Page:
Review: The Humans #9

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Publisher: Image Comics
Writer: Keenan Marshall Keller
Art: Tom Neely
Colours: Kristina Collantes


Right, I need to get this out: as a regular reviewer, normally I try to remain objective and balanced in my judgement, and to analyse any issue of whichever series I am writing about from an outsider’s point of view. Sure, I do enjoy (most of) the stories, but my aim is to give our readers a chance to understand whether they would like to pick up a certain book or not. Well, with The Humans, especially with this issue (and, very likely, with the next), I am struggling to remain detached. Because, you see, Keenan Marshall Keller has created a story so captivating that I fell straight into it. I ended up mourning Bobby’s and Bricks’s deaths, and the cover of this issue #9 gave me a knot in my guts: all the Humans – except for new acting President Johnny – dead. And the Skabbs too, but that’s cool. Very cool, actually. On my Facebook page, my “cover picture” is a scene from The Humans, with Bobby and Bricks drinking and smiling only minutes before being brutally murdered. Yes, I really like this series. Sue me.

Now, let’s try to summarise what happened until now. Hold back your manly tears.


In issue #8 we found the Humans barricaded around Johnny, their Vice President, who has locked himself in a barn trying to cope with the death of his brother Bobby, the club President, killed by the Skabbs alerted by traitor Crispin. Behind that attack, however, there is none else than Abe Simian, who runs the criminal empire that in theory the Humans are supporting. In theory. Johnny is also a Vietnam veteran, and PTSD is not making his situation any better. An unwelcome visit from the local Police, however, makes him snap out of his misery and decide that it is time for revenge. So he leads a crazy attack against the Skabbs’ clubhouse. It is a massacre. And it is catharsis for Johnny, who smashes into a pulp the head of Bobby’s murderer Woz shouting “There is no God, there is only me”.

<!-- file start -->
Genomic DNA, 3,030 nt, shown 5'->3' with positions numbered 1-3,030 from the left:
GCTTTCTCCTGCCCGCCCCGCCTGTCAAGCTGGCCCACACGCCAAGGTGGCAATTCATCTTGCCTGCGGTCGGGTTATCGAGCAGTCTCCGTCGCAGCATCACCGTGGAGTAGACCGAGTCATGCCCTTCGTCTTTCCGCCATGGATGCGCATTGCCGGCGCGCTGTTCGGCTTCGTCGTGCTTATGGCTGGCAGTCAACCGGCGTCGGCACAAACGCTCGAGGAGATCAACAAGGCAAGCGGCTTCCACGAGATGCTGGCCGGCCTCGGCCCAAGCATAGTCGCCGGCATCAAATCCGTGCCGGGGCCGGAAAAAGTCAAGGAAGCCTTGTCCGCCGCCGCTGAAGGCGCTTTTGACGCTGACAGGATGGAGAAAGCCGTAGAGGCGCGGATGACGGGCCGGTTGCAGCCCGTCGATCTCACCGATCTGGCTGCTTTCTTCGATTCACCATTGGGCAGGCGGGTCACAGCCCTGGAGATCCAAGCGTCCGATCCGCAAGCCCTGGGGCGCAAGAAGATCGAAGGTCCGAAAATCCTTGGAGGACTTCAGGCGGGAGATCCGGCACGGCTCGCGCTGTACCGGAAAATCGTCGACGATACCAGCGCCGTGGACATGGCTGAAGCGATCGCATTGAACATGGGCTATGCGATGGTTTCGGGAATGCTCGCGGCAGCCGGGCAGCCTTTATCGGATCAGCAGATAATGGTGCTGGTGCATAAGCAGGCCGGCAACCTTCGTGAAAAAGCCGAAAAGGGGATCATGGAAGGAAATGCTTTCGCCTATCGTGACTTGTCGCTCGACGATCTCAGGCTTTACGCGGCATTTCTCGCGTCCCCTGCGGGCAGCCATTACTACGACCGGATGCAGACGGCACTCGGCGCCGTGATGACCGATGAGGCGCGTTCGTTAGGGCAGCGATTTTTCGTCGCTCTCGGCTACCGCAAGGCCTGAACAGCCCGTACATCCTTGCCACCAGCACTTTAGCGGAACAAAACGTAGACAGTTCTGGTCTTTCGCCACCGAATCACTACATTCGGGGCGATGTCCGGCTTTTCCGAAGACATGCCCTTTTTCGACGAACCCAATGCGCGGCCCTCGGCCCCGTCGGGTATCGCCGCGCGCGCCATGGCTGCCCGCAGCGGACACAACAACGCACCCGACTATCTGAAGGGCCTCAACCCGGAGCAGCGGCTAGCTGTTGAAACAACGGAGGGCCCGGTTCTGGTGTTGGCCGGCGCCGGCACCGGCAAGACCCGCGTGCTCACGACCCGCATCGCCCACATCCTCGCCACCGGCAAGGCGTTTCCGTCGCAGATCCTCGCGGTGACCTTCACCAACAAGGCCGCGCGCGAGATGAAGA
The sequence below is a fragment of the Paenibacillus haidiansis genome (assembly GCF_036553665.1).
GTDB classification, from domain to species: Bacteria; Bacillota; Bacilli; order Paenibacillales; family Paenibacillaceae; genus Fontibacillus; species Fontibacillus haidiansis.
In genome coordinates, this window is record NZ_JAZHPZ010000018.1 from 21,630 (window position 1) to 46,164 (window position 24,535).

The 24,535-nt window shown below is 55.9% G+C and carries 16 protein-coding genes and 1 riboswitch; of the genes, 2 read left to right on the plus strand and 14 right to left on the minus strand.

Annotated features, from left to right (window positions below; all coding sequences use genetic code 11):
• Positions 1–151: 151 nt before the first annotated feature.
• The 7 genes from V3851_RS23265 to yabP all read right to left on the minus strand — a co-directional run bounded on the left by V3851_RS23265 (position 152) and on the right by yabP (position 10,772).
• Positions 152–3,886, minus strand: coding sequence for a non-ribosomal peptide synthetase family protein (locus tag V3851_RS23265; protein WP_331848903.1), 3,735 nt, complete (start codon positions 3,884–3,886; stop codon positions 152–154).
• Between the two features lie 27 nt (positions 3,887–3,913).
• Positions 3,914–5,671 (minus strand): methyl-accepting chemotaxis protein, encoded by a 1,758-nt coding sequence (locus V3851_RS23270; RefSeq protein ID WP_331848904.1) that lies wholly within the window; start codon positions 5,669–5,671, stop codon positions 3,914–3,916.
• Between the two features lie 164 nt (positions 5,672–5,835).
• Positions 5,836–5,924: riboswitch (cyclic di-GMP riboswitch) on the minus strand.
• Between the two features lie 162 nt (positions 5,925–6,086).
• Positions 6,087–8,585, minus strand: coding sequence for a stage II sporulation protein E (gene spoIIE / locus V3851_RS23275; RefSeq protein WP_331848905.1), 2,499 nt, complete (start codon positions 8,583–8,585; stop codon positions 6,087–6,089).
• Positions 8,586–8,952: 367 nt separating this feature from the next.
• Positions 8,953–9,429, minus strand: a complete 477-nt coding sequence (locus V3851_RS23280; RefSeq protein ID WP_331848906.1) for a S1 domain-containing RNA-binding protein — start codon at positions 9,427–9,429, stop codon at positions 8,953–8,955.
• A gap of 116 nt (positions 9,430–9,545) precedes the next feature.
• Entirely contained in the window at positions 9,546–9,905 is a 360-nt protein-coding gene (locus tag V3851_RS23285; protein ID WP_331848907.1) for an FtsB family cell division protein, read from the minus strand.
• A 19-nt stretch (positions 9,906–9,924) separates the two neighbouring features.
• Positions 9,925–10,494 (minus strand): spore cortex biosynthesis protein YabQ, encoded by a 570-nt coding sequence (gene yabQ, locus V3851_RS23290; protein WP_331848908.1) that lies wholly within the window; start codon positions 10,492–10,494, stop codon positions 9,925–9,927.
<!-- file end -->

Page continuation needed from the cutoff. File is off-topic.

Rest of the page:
I’m getting goosebumps. Honest. And it is not over.

Yes, because now we get to issue #9. The Humans are discussing what to do next, with Johnny apparently disappeared. But their new leader was simply hiding in a tree, listening to their words. Doc, the oldest and wisest of the Humans, seems extremely worried, but Johnny’s rousing words manage to bring him back into the fold, hungry for revenge. Even the girls are ready to kill and risk being killed. The Humans ride again. Probably to their deaths, as anticipated by the cover of this issue. The only one who is not convinced is Peggy, Johnny’s girlfriend, who slaps him and leaves him because of his disregard for his own and his friends’ life. After their confrontation, Johnny leads the Humans to a war they can’t win. Or can they?


At this point, I don’t think I need to tell you that this is a good story: I guess I made it clear already. I didn’t mention the art. Well, it is very 1970s. Which, for a book set in those years, is perfectly fitting. The dream (or rather, delirium) sequences are perfectly set up and balanced, and we do get an idea about Johnny’s deranged state of mind. The fact that the pages themselves are slightly yellowed, as if this was an old comic, adds to the 1970s feel.

Sure, The Humans is not exactly politically correct. But that adds to the edge that this series has. Unless you think you may be easily offended, give this great series a try and you will end up yelling, along with Johnny and his crew, “Humans till deth”. Yes, this is the correct spelling.